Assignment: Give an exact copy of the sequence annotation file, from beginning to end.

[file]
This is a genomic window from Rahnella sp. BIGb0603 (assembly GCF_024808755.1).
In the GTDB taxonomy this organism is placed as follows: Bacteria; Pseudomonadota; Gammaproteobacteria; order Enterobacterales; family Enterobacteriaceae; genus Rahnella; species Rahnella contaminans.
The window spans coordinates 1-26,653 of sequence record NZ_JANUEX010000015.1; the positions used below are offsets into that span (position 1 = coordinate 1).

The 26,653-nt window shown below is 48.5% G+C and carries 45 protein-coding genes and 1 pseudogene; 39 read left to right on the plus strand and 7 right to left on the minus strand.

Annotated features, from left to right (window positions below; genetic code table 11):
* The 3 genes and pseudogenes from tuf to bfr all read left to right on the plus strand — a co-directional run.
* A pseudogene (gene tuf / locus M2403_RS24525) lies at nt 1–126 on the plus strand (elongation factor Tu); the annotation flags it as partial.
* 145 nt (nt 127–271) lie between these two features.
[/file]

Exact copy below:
This is a genomic window from Rahnella sp. BIGb0603 (assembly GCF_024808755.1).
In the GTDB taxonomy this organism is placed as follows: Bacteria; Pseudomonadota; Gammaproteobacteria; order Enterobacterales; family Enterobacteriaceae; genus Rahnella; species Rahnella contaminans.
The window spans coordinates 1-26,653 of sequence record NZ_JANUEX010000015.1; the positions used below are offsets into that span (position 1 = coordinate 1).

The 26,653-nt window shown below is 48.5% G+C and carries 45 protein-coding genes and 1 pseudogene; 39 read left to right on the plus strand and 7 right to left on the minus strand.

Annotated features, from left to right (window positions below; genetic code table 11):
* The 3 genes and pseudogenes from tuf to bfr all read left to right on the plus strand — a co-directional run.
* A pseudogene (gene tuf / locus M2403_RS24525) lies at nt 1–126 on the plus strand (elongation factor Tu); the annotation flags it as partial.
* 145 nt (nt 127–271) lie between these two features.